Ah the mythical lean bulk where you gain muscle without gaining fat. It’s every gymbros’ fantasy. Sadly, it just doesn’t happen. If it does, either you’re new to training and overweight or hitting the juice. For everyone else, you are probably just going to spin your wheels if you try any of the lean bulking schemes circulating on the internet.
Usually they recommend eating 20% more calories on workout days and 10% less on the rest of the days, but this buys into the (wrong) impression that muscle gain only occurs in a short window after a workout. In fact everything points to hypertrophy NOT being a response to acute phenomena. Neither bursts of testosterone or growth hormone or muscle protein synthesis seem to correlate that well with muscle growth. That is, hypertrophy seems to be a complicated chronic response and trying to game the system with nutrition timing seems fairly hopeless. If you want to try it you need to go to extreme lengths. For instance Lyle Mcdonald’s Ultimate Diet strictly plans out an entire week of exercises and macronutrient ratios to try to optimize the partition ratio of fat and muscle gain. I haven’t done it, but some people claim it actually works. But be warned, it is not for the faint of heart. He has you eat virtually nothing on some days and do a workout specifically designed to tire you out by depleting muscle glycogen. It sounds terrible and I will probably never try it.
However, I have another idea that is not as exacting, but still follows what we do know about hypertrophy. While hypertrophy is not a response to acute elevated muscle protein synthesis, it seems pretty clear that you will never build muscle unless MPS is greater than catabolism. This is essentially an identity and we know that MPS is elevated for about 36 hours after a resistance training workout and actually peaks around 20-24 hours afterwards. This is the so-called anabolic window. Thus, we can see why the nutrient cycling scheme I talked about doesn’t work. You are eating less the next day, but MPS is still elevated and is in fact peaking! You are throwing away a large period where you could be growing. This ignores other potential effects on hypertrophy from hormones that might be blunted by consistent dieting stimuli, which might be even more important than the anabolic window.
However, this does suggest a strategy which boils down to diet outside the anabolic window. Unfortunately, this really limits your options since popular routines are 3x or 4x a week between Monday and Friday. This usually leaves only the weekend as a two day rest between workouts and thus Sunday becomes the only possible diet day. But we can work with that! Do a so-called protein sparing modified fast where you eat almost nothing but protein for one day, at least a g/lb of lean mass, netting you somewhere around 800-1000 calories for that day. For those just trying to lose weight, the alternate day version of this in that link is a great way to do so. Dieting hard one day and then eating normally is psychologically much less grueling and it’s unlikely that even the “I was good yesterday so I can splurge today” mentality will blunt your losses. It’s just really hard to eat so much that you compensate for such a harsh deficit of calories.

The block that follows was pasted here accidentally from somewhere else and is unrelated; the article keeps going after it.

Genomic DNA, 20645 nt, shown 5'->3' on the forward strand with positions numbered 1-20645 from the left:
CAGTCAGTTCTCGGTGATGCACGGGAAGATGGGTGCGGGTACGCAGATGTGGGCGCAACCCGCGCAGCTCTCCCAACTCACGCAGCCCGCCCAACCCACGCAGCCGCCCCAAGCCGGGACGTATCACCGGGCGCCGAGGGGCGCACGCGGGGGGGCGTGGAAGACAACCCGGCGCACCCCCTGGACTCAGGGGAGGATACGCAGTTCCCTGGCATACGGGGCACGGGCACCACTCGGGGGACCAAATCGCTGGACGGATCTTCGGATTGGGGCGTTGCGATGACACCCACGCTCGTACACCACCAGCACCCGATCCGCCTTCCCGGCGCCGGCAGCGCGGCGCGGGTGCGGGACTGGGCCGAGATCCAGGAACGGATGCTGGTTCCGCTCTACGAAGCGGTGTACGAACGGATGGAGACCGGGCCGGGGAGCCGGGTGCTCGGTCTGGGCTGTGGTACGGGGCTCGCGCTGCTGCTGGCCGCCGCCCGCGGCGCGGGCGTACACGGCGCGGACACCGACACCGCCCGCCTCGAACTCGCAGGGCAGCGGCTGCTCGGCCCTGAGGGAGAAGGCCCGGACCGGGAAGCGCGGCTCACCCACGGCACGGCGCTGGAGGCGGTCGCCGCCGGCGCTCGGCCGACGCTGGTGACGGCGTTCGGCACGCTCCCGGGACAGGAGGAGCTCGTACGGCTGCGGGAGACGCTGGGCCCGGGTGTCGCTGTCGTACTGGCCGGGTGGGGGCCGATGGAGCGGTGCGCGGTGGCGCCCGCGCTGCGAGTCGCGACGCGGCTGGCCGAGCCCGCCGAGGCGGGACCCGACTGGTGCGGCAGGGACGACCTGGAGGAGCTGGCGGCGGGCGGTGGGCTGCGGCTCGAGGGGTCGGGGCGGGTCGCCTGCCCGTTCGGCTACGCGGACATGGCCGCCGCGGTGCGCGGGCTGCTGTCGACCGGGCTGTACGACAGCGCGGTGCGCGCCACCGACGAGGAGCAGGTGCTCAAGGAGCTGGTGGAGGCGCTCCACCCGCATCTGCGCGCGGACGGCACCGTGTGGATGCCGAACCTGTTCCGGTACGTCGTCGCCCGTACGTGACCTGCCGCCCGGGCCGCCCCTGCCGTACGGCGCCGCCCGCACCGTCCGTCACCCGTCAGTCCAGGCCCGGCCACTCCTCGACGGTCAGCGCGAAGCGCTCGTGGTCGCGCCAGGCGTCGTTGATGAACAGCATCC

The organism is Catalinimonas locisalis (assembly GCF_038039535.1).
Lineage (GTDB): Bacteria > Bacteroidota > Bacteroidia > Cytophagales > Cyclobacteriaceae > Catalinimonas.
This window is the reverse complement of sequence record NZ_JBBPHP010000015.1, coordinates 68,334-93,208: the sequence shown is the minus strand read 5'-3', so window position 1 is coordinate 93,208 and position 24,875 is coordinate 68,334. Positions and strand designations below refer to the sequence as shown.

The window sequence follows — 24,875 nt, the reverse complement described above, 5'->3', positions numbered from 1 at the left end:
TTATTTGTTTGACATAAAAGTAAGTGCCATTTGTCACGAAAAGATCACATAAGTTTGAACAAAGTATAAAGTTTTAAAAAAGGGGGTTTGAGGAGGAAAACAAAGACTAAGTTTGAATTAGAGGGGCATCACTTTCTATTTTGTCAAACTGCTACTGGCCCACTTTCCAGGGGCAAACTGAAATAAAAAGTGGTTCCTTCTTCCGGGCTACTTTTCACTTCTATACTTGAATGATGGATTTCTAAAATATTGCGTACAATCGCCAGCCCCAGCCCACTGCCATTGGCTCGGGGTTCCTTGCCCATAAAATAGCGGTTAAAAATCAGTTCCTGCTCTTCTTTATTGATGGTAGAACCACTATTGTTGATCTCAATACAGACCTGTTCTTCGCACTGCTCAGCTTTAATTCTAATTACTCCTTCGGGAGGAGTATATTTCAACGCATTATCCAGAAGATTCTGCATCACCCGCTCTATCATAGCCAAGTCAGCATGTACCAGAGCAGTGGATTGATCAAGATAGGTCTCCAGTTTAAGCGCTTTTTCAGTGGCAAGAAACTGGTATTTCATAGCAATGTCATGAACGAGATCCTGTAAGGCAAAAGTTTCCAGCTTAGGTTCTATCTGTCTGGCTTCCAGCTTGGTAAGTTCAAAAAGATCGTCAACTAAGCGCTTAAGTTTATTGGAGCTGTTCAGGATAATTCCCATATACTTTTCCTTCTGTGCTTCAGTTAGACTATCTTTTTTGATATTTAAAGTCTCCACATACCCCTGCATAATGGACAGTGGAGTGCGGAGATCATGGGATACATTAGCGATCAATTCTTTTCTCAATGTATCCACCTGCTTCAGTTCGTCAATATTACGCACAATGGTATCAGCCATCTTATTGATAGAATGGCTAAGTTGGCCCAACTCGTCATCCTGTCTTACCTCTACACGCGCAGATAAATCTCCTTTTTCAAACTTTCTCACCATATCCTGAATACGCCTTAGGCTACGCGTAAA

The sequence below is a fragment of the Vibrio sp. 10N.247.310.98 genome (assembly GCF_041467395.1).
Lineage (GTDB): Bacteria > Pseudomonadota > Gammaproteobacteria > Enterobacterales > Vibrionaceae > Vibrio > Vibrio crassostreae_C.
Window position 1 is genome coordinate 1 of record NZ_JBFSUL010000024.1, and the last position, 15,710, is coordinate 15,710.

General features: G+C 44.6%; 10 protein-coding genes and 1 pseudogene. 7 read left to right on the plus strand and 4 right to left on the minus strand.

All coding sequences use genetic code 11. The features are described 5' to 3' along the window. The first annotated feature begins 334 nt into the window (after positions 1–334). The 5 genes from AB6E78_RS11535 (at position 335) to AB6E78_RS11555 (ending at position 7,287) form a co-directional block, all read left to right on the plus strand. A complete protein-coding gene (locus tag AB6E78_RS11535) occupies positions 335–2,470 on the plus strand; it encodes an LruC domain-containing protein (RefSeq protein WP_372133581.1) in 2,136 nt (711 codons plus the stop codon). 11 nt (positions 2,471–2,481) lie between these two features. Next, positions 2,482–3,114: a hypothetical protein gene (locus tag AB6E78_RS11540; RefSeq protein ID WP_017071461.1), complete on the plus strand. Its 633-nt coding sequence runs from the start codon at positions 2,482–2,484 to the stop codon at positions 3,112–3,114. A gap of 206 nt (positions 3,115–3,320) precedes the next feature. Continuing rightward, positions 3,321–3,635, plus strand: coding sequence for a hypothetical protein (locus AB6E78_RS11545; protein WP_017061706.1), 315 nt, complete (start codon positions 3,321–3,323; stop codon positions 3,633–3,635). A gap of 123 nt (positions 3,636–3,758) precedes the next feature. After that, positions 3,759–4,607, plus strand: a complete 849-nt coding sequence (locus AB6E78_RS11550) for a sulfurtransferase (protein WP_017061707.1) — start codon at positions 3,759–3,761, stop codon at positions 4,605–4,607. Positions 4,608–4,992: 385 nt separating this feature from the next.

Anyway, back to the topic at hand. A man should bulk at a rate of at most 1 lb/week, a figure that goes down the more trained you are, and for most people that will probably be about half fat and half muscle. For a woman you want to half the weight gain since there is much less propensity to put muscle on. Anyways, that gives us at most a half pound of fat accumulation a week. If one then engages in the dieting above on Sunday and assuming a 2500 calorie maintenance and about 3500 calories for a pound of weight they could lose about half a pound of weight. Now because you are eating a lot of protein and you have been training hard and it is only one day so your hormone composition is still in bulking mode this should be a half pound of fat loss. It’s outside the aforementioned anabolic window so it should not curtail your muscle gains and because it is one day a week it should not disrupt your hormone levels like a prolonged diet can.
Thus, in theory you can achieve a lean bulk where most of the week you are above maintenance calories and then in one day you try to drop all the fat that you accumulated. I haven’t seen such a technique really pushed on the internet and I currently do not have any empirical results. I will be testing it on my next bulk though. As stated before, an already well-trained person should bulk at a slower rate and thus in effect could actually lose weight while gaining muscle, but again this is all theoretical at this point.
Finally, lets say you still gain a bit of fat because you gained weight too fast or have a bad nutrient partitioning ratio, at the end of the bulk you could try Lyle Mcdonald’s Rapid Fat Loss scheme where essentially you do the above diet for two weeks straight. No more than that if you are pretty lean, otherwise you will mess yourself up. You would be looking at like 5 pounds of mostly fat loss, which should more than cover any fat accumulation during your bulk. Thus the final plan would look something like this:
Deload to 80% of working weights and increment back up over one or two weeks
Now push the weights up for something like 4-6 weeks
Deload again for one to two weeks
Do RFL for two weeks if needed, otherwise push max weights again
Take a one week break from training after an RFL or Deload to reset body’s response to training stimuli as I mentioned in a previous post
In this way we can minimize fat gain and maximize time we are gaining muscle.